Wow! Amazing. This one is epic. It's a good narration with a dramatic effect. It actually gave me a Gothic impression upon reading the intro. However, I must say that you have solely focused on the girl and the master's life without any regards to how people see their relationship. But you know, I think I can handle that well.

This review was written for a previous version of this writing

Posted 6 Years Ago

A amazing story told.
"Almost instantaneously, her master opened his eyes and cried out in agony, like how she always did when he used to beat her."
I liked the above lines and I enjoyed the tale and the good description. You made each scene come alive. Thank you for sharing the excellent story.

This review was written for a previous version of this writing

Posted 6 Years Ago

I like the story very much. Your descriptions of the main characters is well done. Magnus is cruel,ruthless and self indulgent. His assistant grows from being a cowered,unresponsive puppet to understanding her plight. Now that she has insight of her being and knowledge of her surroundings, the story ends to quickly.
If the reader goes this far then the writer should reward them with a quality ending. Your story is too good to have it end this way.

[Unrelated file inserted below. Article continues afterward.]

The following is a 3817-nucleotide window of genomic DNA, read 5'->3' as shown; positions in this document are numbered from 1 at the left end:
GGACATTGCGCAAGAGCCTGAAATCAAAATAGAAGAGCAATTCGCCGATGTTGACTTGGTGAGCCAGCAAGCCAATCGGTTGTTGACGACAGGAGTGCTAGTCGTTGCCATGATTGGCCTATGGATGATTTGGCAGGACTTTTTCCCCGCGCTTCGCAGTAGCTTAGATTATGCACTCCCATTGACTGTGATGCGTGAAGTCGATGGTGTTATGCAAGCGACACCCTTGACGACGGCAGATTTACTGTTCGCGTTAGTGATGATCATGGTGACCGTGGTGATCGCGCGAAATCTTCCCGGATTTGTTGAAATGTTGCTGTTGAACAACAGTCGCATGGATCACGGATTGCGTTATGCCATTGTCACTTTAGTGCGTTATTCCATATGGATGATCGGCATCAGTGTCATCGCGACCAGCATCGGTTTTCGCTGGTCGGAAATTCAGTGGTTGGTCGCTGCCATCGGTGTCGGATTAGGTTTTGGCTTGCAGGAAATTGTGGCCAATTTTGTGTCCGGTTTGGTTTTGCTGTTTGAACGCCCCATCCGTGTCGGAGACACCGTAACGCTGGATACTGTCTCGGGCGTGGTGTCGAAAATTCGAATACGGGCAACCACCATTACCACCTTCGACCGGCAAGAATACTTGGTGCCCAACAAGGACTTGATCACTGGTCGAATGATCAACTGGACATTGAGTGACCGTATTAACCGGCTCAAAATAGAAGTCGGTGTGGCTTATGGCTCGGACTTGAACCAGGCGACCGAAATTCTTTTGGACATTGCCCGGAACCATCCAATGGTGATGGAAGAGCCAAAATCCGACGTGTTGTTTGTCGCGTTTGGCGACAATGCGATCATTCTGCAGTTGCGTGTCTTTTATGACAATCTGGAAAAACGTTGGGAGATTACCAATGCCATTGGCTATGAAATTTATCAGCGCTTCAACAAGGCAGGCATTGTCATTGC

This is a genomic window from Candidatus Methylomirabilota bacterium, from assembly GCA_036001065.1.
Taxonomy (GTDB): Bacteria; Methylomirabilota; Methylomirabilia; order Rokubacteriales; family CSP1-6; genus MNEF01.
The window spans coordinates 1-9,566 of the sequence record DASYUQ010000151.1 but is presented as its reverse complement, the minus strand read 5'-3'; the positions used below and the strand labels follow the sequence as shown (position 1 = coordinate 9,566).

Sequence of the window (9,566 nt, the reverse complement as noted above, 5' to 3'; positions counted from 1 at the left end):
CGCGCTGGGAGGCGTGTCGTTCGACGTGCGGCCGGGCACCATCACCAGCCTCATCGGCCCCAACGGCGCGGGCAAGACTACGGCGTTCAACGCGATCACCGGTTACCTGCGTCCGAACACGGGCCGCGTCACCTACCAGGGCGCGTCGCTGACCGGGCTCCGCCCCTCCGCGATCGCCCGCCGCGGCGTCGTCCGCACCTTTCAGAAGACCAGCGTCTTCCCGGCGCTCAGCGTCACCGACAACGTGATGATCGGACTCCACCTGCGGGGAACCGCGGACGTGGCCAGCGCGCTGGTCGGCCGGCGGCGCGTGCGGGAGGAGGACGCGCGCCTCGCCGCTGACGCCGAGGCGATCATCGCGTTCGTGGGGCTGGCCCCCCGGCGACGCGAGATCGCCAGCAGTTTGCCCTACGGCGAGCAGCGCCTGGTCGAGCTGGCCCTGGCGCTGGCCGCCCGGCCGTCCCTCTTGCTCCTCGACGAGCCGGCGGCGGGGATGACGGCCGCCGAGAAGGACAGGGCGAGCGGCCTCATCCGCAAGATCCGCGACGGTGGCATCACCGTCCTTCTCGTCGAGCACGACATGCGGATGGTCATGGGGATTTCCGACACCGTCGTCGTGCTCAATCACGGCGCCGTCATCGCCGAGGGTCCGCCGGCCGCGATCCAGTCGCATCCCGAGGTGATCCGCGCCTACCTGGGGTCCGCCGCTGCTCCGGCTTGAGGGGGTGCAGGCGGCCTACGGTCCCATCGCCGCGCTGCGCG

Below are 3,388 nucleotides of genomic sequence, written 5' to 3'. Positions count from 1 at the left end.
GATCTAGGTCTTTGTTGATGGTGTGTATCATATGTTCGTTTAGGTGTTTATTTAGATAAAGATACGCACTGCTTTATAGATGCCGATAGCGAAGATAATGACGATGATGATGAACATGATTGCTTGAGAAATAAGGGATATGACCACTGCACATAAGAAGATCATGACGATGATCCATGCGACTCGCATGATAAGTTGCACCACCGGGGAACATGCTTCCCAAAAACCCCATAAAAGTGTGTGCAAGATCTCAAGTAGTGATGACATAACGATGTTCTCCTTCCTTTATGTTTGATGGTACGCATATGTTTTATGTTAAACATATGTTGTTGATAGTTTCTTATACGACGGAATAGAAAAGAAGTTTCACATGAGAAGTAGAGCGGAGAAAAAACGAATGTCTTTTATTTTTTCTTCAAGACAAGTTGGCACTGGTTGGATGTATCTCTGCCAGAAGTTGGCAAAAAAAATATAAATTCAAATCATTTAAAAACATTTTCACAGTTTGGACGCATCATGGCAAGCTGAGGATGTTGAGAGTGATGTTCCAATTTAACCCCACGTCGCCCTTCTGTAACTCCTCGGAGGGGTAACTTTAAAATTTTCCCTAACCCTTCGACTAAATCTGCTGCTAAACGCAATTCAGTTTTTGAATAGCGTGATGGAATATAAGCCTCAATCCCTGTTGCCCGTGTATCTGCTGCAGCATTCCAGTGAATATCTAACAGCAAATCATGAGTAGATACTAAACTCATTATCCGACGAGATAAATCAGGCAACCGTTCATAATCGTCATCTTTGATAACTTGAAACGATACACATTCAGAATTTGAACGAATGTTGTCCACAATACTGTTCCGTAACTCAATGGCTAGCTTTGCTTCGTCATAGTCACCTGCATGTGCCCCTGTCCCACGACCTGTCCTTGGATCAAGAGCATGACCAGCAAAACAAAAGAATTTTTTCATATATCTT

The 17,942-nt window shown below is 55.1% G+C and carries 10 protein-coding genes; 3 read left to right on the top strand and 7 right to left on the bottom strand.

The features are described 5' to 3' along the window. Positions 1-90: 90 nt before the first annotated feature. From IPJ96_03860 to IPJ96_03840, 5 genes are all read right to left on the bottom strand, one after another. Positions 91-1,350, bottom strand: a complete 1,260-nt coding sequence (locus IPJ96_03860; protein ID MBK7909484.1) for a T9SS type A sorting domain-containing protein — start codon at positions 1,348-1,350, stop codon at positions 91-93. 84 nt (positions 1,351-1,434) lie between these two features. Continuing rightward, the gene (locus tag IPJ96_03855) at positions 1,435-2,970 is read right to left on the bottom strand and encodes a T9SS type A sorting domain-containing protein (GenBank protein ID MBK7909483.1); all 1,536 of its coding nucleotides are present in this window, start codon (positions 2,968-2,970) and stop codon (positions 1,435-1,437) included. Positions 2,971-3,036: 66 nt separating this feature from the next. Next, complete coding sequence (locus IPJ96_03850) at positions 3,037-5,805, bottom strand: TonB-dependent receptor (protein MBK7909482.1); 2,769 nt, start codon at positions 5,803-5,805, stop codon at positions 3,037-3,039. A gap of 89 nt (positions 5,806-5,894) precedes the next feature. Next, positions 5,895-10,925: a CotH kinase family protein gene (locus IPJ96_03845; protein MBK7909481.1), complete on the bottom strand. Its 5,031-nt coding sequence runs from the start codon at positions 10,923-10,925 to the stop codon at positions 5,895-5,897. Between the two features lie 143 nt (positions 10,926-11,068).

This review was written for a previous version of this writing

Posted 6 Years Ago


6 Years Ago

What suggestions do you have for the ending? I would love to know what you think!

6 Years Ago

These are only suggestions, she discovers a way to hold power over Magnus to gain important standing.. read more
Well i loved this...exellent concept. The narration was good, sometimes people accidently slip into third or second person etc but you didnt do that. The story was interesting and easily kept me reading so to be honest i didnt even notice if you had any grammstical errors etc. I would love this story expanded upon and to hear more of what happens to her next etc...where did you get the idea for this, very unusual :)